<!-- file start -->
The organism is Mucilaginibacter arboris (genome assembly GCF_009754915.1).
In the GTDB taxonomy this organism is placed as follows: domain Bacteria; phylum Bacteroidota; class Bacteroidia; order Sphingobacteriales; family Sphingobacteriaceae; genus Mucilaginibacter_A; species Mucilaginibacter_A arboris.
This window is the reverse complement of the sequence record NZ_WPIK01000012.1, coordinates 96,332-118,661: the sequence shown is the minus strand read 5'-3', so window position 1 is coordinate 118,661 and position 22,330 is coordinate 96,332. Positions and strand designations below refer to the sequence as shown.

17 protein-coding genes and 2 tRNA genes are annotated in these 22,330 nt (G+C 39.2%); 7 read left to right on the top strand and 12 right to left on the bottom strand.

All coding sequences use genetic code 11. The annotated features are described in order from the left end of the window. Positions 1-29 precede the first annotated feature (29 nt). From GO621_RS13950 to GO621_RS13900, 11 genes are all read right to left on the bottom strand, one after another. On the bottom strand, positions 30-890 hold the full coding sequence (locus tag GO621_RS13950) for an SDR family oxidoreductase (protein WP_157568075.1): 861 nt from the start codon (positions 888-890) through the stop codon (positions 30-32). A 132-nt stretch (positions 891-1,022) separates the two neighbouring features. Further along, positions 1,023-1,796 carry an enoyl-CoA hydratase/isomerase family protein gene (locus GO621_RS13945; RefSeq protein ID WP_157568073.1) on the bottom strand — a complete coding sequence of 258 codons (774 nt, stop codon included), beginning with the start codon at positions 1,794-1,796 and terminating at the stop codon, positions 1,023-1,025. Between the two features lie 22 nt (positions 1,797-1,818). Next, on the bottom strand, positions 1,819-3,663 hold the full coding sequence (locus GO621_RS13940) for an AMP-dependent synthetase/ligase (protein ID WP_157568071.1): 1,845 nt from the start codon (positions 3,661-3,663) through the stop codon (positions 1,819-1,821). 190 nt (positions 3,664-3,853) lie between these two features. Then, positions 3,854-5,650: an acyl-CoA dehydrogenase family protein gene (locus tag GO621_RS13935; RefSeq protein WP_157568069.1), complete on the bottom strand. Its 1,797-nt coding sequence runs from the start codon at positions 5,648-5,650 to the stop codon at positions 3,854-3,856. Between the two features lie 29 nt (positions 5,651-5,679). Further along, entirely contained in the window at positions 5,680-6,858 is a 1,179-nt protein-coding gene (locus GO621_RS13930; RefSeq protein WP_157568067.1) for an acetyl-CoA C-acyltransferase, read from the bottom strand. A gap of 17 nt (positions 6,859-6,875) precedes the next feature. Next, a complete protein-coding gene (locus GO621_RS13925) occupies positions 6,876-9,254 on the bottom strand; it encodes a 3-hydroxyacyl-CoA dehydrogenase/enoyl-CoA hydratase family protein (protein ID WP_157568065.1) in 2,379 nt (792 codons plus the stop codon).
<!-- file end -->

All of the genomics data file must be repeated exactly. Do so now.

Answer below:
The organism is Mucilaginibacter arboris (genome assembly GCF_009754915.1).
In the GTDB taxonomy this organism is placed as follows: domain Bacteria; phylum Bacteroidota; class Bacteroidia; order Sphingobacteriales; family Sphingobacteriaceae; genus Mucilaginibacter_A; species Mucilaginibacter_A arboris.
This window is the reverse complement of the sequence record NZ_WPIK01000012.1, coordinates 96,332-118,661: the sequence shown is the minus strand read 5'-3', so window position 1 is coordinate 118,661 and position 22,330 is coordinate 96,332. Positions and strand designations below refer to the sequence as shown.

17 protein-coding genes and 2 tRNA genes are annotated in these 22,330 nt (G+C 39.2%); 7 read left to right on the top strand and 12 right to left on the bottom strand.

All coding sequences use genetic code 11. The annotated features are described in order from the left end of the window. Positions 1-29 precede the first annotated feature (29 nt). From GO621_RS13950 to GO621_RS13900, 11 genes are all read right to left on the bottom strand, one after another. On the bottom strand, positions 30-890 hold the full coding sequence (locus tag GO621_RS13950) for an SDR family oxidoreductase (protein WP_157568075.1): 861 nt from the start codon (positions 888-890) through the stop codon (positions 30-32). A 132-nt stretch (positions 891-1,022) separates the two neighbouring features. Further along, positions 1,023-1,796 carry an enoyl-CoA hydratase/isomerase family protein gene (locus GO621_RS13945; RefSeq protein ID WP_157568073.1) on the bottom strand — a complete coding sequence of 258 codons (774 nt, stop codon included), beginning with the start codon at positions 1,794-1,796 and terminating at the stop codon, positions 1,023-1,025. Between the two features lie 22 nt (positions 1,797-1,818). Next, on the bottom strand, positions 1,819-3,663 hold the full coding sequence (locus GO621_RS13940) for an AMP-dependent synthetase/ligase (protein ID WP_157568071.1): 1,845 nt from the start codon (positions 3,661-3,663) through the stop codon (positions 1,819-1,821). 190 nt (positions 3,664-3,853) lie between these two features. Then, positions 3,854-5,650: an acyl-CoA dehydrogenase family protein gene (locus tag GO621_RS13935; RefSeq protein WP_157568069.1), complete on the bottom strand. Its 1,797-nt coding sequence runs from the start codon at positions 5,648-5,650 to the stop codon at positions 3,854-3,856. Between the two features lie 29 nt (positions 5,651-5,679). Further along, entirely contained in the window at positions 5,680-6,858 is a 1,179-nt protein-coding gene (locus GO621_RS13930; RefSeq protein WP_157568067.1) for an acetyl-CoA C-acyltransferase, read from the bottom strand. A gap of 17 nt (positions 6,859-6,875) precedes the next feature. Next, a complete protein-coding gene (locus GO621_RS13925) occupies positions 6,876-9,254 on the bottom strand; it encodes a 3-hydroxyacyl-CoA dehydrogenase/enoyl-CoA hydratase family protein (protein ID WP_157568065.1) in 2,379 nt (792 codons plus the stop codon).